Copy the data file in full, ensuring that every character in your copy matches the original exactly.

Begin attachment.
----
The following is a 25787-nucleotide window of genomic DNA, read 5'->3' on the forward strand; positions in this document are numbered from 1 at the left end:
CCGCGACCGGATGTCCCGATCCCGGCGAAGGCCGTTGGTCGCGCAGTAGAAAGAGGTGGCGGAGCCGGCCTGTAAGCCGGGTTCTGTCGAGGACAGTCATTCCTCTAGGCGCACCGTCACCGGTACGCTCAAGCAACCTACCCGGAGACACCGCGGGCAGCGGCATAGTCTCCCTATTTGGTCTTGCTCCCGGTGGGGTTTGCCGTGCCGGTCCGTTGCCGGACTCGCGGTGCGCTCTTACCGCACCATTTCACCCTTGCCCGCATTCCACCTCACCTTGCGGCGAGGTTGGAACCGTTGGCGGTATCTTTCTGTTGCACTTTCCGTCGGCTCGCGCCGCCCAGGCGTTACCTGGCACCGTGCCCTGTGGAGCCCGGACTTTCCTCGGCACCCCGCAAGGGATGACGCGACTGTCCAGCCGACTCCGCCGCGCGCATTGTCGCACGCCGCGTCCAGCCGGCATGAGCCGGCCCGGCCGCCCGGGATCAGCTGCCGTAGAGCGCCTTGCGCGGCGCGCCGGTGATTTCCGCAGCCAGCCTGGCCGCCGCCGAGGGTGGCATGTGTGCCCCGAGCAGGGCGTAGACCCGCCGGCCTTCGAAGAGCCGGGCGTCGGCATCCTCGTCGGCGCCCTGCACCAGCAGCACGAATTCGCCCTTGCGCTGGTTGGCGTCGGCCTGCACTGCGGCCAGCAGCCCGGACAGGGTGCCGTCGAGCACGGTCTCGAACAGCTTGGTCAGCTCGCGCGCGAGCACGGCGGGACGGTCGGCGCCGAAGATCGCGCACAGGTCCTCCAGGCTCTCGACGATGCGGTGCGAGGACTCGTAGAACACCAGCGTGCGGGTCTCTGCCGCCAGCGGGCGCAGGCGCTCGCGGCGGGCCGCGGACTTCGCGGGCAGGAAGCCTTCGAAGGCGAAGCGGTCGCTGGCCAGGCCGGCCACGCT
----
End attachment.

The following is a 25787-nucleotide window of genomic DNA, read 5'->3' on the forward strand; positions in this document are numbered from 1 at the left end:
CCGCGACCGGATGTCCCGATCCCGGCGAAGGCCGTTGGTCGCGCAGTAGAAAGAGGTGGCGGAGCCGGCCTGTAAGCCGGGTTCTGTCGAGGACAGTCATTCCTCTAGGCGCACCGTCACCGGTACGCTCAAGCAACCTACCCGGAGACACCGCGGGCAGCGGCATAGTCTCCCTATTTGGTCTTGCTCCCGGTGGGGTTTGCCGTGCCGGTCCGTTGCCGGACTCGCGGTGCGCTCTTACCGCACCATTTCACCCTTGCCCGCATTCCACCTCACCTTGCGGCGAGGTTGGAACCGTTGGCGGTATCTTTCTGTTGCACTTTCCGTCGGCTCGCGCCGCCCAGGCGTTACCTGGCACCGTGCCCTGTGGAGCCCGGACTTTCCTCGGCACCCCGCAAGGGATGACGCGACTGTCCAGCCGACTCCGCCGCGCGCATTGTCGCACGCCGCGTCCAGCCGGCATGAGCCGGCCCGGCCGCCCGGGATCAGCTGCCGTAGAGCGCCTTGCGCGGCGCGCCGGTGATTTCCGCAGCCAGCCTGGCCGCCGCCGAGGGTGGCATGTGTGCCCCGAGCAGGGCGTAGACCCGCCGGCCTTCGAAGAGCCGGGCGTCGGCATCCTCGTCGGCGCCCTGCACCAGCAGCACGAATTCGCCCTTGCGCTGGTTGGCGTCGGCCTGCACTGCGGCCAGCAGCCCGGACAGGGTGCCGTCGAGCACGGTCTCGAACAGCTTGGTCAGCTCGCGCGCGAGCACGGCGGGACGGTCGGCGCCGAAGATCGCGCACAGGTCCTCCAGGCTCTCGACGATGCGGTGCGAGGACTCGTAGAACACCAGCGTGCGGGTCTCTGCCGCCAGCGGGCGCAGGCGCTCGCGGCGGGCCGCGGACTTCGCGGGCAGGAAGCCTTCGAAGGCGAAGCGGTCGCTGGCCAGGCCGGCCACGCT